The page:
Burke initially held that position for just one competition, as he only finished 19th in a 10 km sprint at Oberhof, Germany in adverse weather conditions.[17][18] The winner,[17][18] Evgeny Ustyugov of Russia, in turn captured the World Cup leader's yellow bib for the first time in his career. However, Burke recaptured the lead in the very next race (the first mass start of the season) by matching his career-best 2nd-place finish.[19][20]

Burke then entered a slump with a season-worst 31st place the next weekend in a sprint at Ruhpolding.[21] His bad form continued at Antholz, Italy, as he finished 29th in the 20 km individual competition and 21st in the sprint.[3][22]

2010 Winter Olympics[edit]

At the 2010 Vancouver Winter Games, Burke had big expectations and aimed to win a medal but instead left at one of the lowest in his 14 years as a USA national team member.[23] This came as a disappointment to him as prior to the competition, he had medalled on the World Cup Tour.[24] In addition, there was media hype around his participation as he was the first American to lead the Biathlon World Cup standings and was a strong medal contender.[25] The increased media attention may have impacted his possible success, as he felt he did "a bad job dealing with that".[26] There was also poor snow conditions which can lead to more friction for the athletes, resulting in slower speeds.[27] Burke placed 18th in mass start, 45th in individual, 46th in pursuit, 47th in sprint and 13th in relay.[28] His first race was the individual, where landing him at 45th place came as a shock to him as it was his lowest finish that season.[29]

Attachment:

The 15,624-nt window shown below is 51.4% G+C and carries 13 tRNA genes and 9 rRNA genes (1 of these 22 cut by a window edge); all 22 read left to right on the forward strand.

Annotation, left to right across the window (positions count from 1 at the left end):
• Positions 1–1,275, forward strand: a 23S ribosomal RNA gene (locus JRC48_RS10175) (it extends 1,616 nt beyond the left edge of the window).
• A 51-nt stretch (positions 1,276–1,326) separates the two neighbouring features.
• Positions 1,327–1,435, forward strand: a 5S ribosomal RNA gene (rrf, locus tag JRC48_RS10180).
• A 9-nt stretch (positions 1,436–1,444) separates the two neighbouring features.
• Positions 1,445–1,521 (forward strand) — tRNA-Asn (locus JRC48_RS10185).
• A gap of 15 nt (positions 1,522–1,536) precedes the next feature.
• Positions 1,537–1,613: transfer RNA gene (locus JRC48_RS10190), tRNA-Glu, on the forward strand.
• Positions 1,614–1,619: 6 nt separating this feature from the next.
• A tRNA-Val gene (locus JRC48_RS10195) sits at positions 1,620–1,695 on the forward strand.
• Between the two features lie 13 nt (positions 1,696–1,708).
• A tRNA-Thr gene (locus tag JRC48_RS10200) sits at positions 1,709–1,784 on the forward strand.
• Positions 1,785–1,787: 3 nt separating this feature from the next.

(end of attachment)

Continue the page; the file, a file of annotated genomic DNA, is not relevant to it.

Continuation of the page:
After his 15k mass start race, his coach, Nilsson, believed that Burke did not find the balance "between calm and aggressiveness".[30] Burke reflected on his own race, suggesting it may have been the pressure that ultimately got to him and caused him to make the three misses that ended his chances in medalling.[30] Evgeny Ustyugov from Russia, Martin Fourcade from France and Pavol Hurajt from Slovakia placed first, second and third, respectively.